Photo of the Week: Peace and Prosperity in Uganda
September 20, 2013
Joska Aweko is rebuilding her livelihood in northern Uganda after decades of conflict. As we prepare to celebrate Peace Day, Joska’s story reminds us that peace pays.
Cotton is helping Joska Aweko build a new home and secure a better future for her family after a long, destructive civil war.
For two decades, the Lord’s Resistance Army terrorized the people of northern Uganda. Joska and hundreds of thousands of others were forced from their homes and into government-run camps, where disease, hunger and violence were rampant.
When the conflict abated, Joska, a mother of eight, was one of the first people with the courage to return to her home village of Amilobo. Gradually, security returned and Joska has reestablished her farm. With money from cotton, the area’s main cash crop, she has been able to send her children to school and imagine a better future for them.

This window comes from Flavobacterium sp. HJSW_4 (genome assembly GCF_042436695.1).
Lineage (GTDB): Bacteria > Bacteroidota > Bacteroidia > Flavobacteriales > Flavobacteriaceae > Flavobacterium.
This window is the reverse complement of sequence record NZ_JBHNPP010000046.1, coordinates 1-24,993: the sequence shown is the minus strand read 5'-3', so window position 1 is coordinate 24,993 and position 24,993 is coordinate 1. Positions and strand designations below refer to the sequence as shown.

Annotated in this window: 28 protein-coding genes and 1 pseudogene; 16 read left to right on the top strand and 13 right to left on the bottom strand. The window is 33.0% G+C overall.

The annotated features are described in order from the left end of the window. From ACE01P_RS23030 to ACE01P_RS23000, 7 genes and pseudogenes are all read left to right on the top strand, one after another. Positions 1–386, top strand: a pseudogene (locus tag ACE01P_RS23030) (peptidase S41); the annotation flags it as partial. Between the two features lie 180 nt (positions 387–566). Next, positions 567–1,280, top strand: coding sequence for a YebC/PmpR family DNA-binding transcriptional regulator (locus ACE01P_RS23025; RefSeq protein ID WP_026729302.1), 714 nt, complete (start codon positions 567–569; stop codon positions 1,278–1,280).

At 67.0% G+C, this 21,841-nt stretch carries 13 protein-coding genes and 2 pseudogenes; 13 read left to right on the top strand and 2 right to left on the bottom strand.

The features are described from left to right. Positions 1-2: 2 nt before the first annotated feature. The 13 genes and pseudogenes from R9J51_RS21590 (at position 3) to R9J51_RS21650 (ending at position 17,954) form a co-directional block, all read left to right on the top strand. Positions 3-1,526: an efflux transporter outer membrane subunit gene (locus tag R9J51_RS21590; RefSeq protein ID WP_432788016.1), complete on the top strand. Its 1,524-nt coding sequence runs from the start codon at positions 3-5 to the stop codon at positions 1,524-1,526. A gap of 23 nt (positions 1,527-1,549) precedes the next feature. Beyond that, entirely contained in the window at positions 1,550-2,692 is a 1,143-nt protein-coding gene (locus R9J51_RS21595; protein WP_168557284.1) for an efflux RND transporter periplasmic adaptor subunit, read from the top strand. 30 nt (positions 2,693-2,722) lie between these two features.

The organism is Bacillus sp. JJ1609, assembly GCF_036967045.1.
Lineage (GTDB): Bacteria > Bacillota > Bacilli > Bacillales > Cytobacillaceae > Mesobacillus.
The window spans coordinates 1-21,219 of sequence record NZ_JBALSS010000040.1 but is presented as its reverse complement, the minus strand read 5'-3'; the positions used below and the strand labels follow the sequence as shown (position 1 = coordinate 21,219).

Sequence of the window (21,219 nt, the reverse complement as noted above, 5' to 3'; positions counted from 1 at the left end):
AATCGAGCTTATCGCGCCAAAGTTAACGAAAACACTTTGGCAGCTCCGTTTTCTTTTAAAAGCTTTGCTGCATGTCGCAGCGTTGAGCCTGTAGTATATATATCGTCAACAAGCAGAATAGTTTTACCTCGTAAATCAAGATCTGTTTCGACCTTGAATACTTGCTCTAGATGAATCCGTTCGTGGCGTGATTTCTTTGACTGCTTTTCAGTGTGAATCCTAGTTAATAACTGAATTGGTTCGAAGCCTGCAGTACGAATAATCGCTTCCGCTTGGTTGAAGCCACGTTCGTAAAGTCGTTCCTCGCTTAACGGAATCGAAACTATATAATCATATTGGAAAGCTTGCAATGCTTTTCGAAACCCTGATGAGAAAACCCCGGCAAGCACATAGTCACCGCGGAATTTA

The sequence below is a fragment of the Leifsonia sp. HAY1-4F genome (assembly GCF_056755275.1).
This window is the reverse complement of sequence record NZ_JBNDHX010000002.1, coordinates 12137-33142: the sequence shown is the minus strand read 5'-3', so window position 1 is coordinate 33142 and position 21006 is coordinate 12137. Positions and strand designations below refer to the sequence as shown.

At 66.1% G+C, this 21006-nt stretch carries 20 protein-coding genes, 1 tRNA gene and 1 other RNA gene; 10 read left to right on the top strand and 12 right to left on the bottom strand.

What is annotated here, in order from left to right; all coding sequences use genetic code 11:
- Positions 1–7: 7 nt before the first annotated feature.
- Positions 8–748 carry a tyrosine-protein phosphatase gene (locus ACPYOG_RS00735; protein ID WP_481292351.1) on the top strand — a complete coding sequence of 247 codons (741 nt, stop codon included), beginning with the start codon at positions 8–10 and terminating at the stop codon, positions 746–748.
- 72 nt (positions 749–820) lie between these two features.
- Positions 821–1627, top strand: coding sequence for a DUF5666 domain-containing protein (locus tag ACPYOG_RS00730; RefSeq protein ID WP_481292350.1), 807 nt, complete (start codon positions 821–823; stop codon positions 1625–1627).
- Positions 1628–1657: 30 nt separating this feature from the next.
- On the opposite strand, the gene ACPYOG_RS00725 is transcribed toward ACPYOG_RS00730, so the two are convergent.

Joska is one of more than 8,500 Ugandan farmers who are rebuilding their livelihoods through the Conservation Cotton Initiative. TechnoServe is helping these smallholder farmers to improve their incomes and recover from the destructive conflict. The Conservation Cotton Initiative is supported by Edun, a global fashion company committed to a trading relationship with Africa.
Tomorrow, the world will celebrate Peace Day, reminding us of the inextricable link between peace and prosperity. When one is absent, the other is at risk. On the other hand, a peaceful community is one in which people have choices about their future. And prosperity helps ensure that people have a stake in society, eliminating many of the underlying causes of conflict.
By working with people like Joska to create economic sustainability, TechnoServe helps foster peaceful conditions in communities across the developing world.
Related Blog Posts
Cesar and Priscilla Díaz have launched a successful catering business in a small town in Chile with the help of the EMERGE program, an Anglo American-TechnoServe collaboration.
Agriculture for Impact recently visited STRYDE participants in Northern Rwanda who are demonstrating that agriculture can improve livelihoods for youth.